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Thoughts for Labour Day

pilotyip

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From The Detroit News:

White House pal fails unions

You'd think the labor leaders gathering in Detroit would want to hoist President Barack Obama onto their shoulders and carry him down Woodward Avenue as a hero.

No president in recent memory has been so sympathetic to Big Labor. Obama has directed a seismic shift in labor policy toward unions.

But still, labor is unhappy. Richard Trumka, president of the AFL-CIO and one of those expected in Detroit on Monday, accused the president of focusing on "little nibbly things" and threatens to break away the union from the Democratic Party in 2012.

That seems rough treatment for a president whose administration has, among other things, rewritten labor law to boost union chances of organizing Delta Air Lines; taken the extraordinary step of telling Boeing that it can't open a plant in a right-to-work state; put the 85 percent of construction workers who are nonunion off limits for work funded with federal dollars unless their employers agree to union wages, benefits and work rules; and spent most of the $1 trillion stimulus package to save the jobs of government workers.

The curious discontent stems from the new reality of the labor movement.

Unions represent fewer than 12 percent of the national work force, down more than one-third over the past two decades. (In Michigan, cradle of the industrial union, membership is roughly 17 percent.)

In the private sector, unions have all but disappeared, with just under 7 percent of workers organized.

However, one-third of government workers are represented by unions, and that has redefined the labor movement's objectives.

Unions today are less likely to be battling with corporate America for a bigger share of the profits, and more likely to be fighting with taxpayers to keep salaries and benefits that the private sector gave up long ago. That changes the collective bargaining dynamic, as well as the perception of unions.

A recent University of Michigan survey found 56 percent of local officials in Michigan, where the majority of local officials are Democrats, say unions hurt their communities.

The new membership mix places unions at odds with the growing public demand for less government spending and smaller deficits. With more members working for government than for private employers, unions must fight for policies that kill private sector jobs — higher taxes and spending.

The 2010 elections put Republicans in charge in Michigan and across the industrial Midwest, where unions once dominated politics and policymaking. These GOP leaders are undoing the special deals and unsustainable contracts their Democratic predecessors rewarded their union backers. And so far they're doing so with public support.

Taxpayers are waking up to the reality that their interests are not aligned with unions.

So having become irrelevant in the private sector, Big Labor is now at risk of losing its influence over the public sector.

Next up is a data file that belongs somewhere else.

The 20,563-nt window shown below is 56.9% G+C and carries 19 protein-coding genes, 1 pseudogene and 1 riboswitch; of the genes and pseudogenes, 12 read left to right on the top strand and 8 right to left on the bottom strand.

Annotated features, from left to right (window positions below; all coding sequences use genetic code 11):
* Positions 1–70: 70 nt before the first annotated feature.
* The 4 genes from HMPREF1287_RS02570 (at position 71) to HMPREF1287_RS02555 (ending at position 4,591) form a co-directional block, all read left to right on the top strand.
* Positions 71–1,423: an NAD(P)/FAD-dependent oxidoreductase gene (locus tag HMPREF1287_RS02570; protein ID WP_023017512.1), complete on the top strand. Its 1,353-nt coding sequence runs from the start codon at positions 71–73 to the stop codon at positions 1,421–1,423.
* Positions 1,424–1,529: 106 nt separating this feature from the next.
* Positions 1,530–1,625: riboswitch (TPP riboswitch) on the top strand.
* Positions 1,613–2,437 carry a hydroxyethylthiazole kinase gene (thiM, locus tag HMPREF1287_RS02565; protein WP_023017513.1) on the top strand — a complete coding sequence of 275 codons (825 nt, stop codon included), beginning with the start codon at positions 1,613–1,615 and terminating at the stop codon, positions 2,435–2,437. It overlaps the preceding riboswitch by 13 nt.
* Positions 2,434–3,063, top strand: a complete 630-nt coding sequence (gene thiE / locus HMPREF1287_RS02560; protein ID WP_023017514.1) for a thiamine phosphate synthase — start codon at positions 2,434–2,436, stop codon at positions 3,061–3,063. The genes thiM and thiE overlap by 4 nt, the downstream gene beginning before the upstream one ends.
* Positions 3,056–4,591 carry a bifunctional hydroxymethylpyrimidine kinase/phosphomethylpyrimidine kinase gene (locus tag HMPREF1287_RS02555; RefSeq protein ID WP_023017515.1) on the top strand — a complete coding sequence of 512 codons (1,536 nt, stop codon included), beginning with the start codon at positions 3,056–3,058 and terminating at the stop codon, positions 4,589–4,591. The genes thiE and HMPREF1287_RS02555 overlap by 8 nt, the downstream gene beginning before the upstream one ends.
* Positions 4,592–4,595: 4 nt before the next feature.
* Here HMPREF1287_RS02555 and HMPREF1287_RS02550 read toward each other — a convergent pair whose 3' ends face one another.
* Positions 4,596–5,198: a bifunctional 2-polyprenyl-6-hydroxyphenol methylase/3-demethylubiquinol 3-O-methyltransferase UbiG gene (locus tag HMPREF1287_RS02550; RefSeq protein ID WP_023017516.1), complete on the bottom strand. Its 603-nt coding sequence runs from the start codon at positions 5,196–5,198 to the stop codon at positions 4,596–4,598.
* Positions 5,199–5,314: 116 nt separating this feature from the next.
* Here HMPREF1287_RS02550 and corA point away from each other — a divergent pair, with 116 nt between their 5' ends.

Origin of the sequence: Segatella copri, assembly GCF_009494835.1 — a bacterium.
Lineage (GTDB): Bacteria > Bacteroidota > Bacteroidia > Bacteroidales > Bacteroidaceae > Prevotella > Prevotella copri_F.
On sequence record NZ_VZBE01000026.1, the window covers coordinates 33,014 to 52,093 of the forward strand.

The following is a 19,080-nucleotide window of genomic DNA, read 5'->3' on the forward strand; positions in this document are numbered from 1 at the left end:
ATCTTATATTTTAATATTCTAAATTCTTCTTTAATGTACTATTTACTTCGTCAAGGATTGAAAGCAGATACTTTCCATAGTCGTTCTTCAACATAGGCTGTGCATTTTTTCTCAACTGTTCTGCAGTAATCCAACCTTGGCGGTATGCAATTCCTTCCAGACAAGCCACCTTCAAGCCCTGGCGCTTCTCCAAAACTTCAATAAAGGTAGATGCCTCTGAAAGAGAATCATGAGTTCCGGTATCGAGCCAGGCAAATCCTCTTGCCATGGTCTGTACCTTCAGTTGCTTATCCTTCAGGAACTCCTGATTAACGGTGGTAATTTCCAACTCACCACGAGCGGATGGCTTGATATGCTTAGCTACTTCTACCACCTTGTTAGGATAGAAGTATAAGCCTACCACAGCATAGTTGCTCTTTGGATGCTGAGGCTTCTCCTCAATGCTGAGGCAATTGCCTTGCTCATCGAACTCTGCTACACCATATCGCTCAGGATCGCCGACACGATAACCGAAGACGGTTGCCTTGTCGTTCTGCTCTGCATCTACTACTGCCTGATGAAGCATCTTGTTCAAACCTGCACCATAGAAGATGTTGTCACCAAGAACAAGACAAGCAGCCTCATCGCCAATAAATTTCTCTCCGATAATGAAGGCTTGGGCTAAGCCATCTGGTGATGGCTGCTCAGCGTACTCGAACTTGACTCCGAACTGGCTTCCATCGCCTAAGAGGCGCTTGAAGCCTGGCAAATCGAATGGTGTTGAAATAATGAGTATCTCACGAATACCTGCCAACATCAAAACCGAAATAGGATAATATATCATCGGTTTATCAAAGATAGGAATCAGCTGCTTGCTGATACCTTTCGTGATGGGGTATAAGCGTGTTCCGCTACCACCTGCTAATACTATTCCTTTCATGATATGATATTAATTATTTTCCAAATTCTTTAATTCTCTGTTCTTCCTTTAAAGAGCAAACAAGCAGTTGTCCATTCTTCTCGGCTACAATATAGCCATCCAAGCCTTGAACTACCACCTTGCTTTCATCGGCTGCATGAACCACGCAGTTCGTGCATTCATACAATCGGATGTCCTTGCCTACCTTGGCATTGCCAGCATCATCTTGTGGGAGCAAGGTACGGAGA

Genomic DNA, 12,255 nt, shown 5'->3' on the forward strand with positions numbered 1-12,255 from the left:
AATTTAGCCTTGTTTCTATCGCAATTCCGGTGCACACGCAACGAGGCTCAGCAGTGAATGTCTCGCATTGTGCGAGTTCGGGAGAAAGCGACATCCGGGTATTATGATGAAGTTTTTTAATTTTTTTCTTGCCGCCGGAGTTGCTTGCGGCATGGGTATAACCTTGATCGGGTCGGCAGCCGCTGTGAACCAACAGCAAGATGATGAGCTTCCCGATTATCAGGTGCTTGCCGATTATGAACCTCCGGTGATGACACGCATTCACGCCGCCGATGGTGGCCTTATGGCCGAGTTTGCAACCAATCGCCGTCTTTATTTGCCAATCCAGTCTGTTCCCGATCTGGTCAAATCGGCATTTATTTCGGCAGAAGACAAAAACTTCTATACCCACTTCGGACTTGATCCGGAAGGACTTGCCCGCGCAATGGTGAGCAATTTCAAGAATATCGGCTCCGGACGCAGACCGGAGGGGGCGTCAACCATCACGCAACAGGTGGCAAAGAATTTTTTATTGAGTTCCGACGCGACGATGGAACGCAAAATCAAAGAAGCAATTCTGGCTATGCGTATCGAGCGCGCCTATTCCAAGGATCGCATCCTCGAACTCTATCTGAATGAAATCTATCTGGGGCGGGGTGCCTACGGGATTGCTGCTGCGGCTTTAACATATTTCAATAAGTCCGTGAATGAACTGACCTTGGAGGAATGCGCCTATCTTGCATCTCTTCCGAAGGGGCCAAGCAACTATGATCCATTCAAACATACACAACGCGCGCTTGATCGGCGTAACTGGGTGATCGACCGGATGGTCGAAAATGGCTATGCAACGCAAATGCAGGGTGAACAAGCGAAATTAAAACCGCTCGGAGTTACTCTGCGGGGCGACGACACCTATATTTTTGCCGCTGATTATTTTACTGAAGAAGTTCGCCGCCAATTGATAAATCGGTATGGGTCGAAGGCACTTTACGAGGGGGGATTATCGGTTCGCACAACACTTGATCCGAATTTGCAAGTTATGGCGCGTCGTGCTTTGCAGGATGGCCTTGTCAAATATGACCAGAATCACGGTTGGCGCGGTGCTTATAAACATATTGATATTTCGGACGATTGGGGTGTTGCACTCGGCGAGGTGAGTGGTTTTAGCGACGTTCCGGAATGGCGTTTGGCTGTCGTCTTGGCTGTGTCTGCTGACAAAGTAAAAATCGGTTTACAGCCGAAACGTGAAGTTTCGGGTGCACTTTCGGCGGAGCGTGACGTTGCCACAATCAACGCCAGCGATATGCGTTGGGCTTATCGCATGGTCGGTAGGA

And that's a trend that will continue even with a union man in the White House.

From conpilot

Anyway, yes I lived in England from 1956 until 1962. One way I can tell you just how the Labour Party was running England into the ground, was that World War Two rationing was still in effect. That's right, all rationing in England finally ended in July, 1958. The rationing of food had ended in 1954, however, coal which 90% of homes in the UK were heated by, was still rationed until 1958.

The primary reasons for this was the price controls and production limits put into place by the Labour Government. Due to the artificial price controls, wages were held low due to those price controls. Because of this England could not compete in the open market competing against more open free world markets. Because of union protectionism by the Labor Party coal prices were, by law, kept at unrealistic high levels, much higher than the prices in Europe.

Prior to and during World War Two English steel was one of England's most sought after exports. After the war due to the artificial high price of English coal the British Steel Industry could no longer compete on the open market. To make up for the lack of profit due to declining export of steel, the Labour Party forced all of the English Industries to only use English coal, coal imports from Europe were banned.

Thus the once mighty steel industry of the UK was doomed and the trickle down effect started the destruction of the UK auto industry, aircraft industry and the once mighty maritime industry. In a futile attempt to offset this trend, the Labour Party raised taxes on everything to subsidize the industries, to keep the Labour unions happy.

Make no mistake about this, really until Thatcher and the Tory Party took power, the labor unions controlled Great Britain through the Labour Party. The Labour Party was a combination of socialists and union leaders. As long as the Labour Party gave what the union leaders wanted, the rank and file union members voted straight Labour.
 
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